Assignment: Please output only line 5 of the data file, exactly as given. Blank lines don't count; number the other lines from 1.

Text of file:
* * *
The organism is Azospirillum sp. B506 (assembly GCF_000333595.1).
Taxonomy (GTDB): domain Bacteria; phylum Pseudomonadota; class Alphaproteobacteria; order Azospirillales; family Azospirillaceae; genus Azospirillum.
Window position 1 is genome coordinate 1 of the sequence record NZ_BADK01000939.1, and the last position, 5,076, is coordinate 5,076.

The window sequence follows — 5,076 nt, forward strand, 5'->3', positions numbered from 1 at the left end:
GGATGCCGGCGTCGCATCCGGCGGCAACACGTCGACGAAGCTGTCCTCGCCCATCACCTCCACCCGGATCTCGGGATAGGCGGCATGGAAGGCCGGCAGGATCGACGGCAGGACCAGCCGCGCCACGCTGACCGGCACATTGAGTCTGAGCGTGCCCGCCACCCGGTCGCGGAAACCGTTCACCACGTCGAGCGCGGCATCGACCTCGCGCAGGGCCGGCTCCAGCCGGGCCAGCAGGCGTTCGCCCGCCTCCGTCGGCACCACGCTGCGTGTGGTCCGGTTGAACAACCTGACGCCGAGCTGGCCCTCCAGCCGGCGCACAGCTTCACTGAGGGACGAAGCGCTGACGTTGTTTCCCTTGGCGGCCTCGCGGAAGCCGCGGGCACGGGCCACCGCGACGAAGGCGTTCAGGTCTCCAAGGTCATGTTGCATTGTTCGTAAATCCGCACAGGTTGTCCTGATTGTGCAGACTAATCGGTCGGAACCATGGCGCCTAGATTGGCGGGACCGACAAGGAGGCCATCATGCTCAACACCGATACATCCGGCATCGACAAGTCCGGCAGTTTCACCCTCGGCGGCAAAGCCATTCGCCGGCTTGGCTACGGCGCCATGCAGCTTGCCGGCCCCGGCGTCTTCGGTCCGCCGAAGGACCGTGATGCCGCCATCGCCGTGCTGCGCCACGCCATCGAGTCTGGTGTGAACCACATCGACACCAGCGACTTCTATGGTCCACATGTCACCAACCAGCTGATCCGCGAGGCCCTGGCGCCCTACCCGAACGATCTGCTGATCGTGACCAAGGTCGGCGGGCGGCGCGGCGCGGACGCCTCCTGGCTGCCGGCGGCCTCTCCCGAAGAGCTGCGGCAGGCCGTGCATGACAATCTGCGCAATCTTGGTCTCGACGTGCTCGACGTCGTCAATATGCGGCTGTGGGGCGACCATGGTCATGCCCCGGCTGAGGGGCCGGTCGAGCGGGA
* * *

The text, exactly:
GGATGCCGGCGTCGCATCCGGCGGCAACACGTCGACGAAGCTGTCCTCGCCCATCACCTCCACCCGGATCTCGGGATAGGCGGCATGGAAGGCCGGCAGGATCGACGGCAGGACCAGCCGCGCCACGCTGACCGGCACATTGAGTCTGAGCGTGCCCGCCACCCGGTCGCGGAAACCGTTCACCACGTCGAGCGCGGCATCGACCTCGCGCAGGGCCGGCTCCAGCCGGGCCAGCAGGCGTTCGCCCGCCTCCGTCGGCACCACGCTGCGTGTGGTCCGGTTGAACAACCTGACGCCGAGCTGGCCCTCCAGCCGGCGCACAGCTTCACTGAGGGACGAAGCGCTGACGTTGTTTCCCTTGGCGGCCTCGCGGAAGCCGCGGGCACGGGCCACCGCGACGAAGGCGTTCAGGTCTCCAAGGTCATGTTGCATTGTTCGTAAATCCGCACAGGTTGTCCTGATTGTGCAGACTAATCGGTCGGAACCATGGCGCCTAGATTGGCGGGACCGACAAGGAGGCCATCATGCTCAACACCGATACATCCGGCATCGACAAGTCCGGCAGTTTCACCCTCGGCGGCAAAGCCATTCGCCGGCTTGGCTACGGCGCCATGCAGCTTGCCGGCCCCGGCGTCTTCGGTCCGCCGAAGGACCGTGATGCCGCCATCGCCGTGCTGCGCCACGCCATCGAGTCTGGTGTGAACCACATCGACACCAGCGACTTCTATGGTCCACATGTCACCAACCAGCTGATCCGCGAGGCCCTGGCGCCCTACCCGAACGATCTGCTGATCGTGACCAAGGTCGGCGGGCGGCGCGGCGCGGACGCCTCCTGGCTGCCGGCGGCCTCTCCCGAAGAGCTGCGGCAGGCCGTGCATGACAATCTGCGCAATCTTGGTCTCGACGTGCTCGACGTCGTCAATATGCGGCTGTGGGGCGACCATGGTCATGCCCCGGCTGAGGGGCCGGTCGAGCGGGA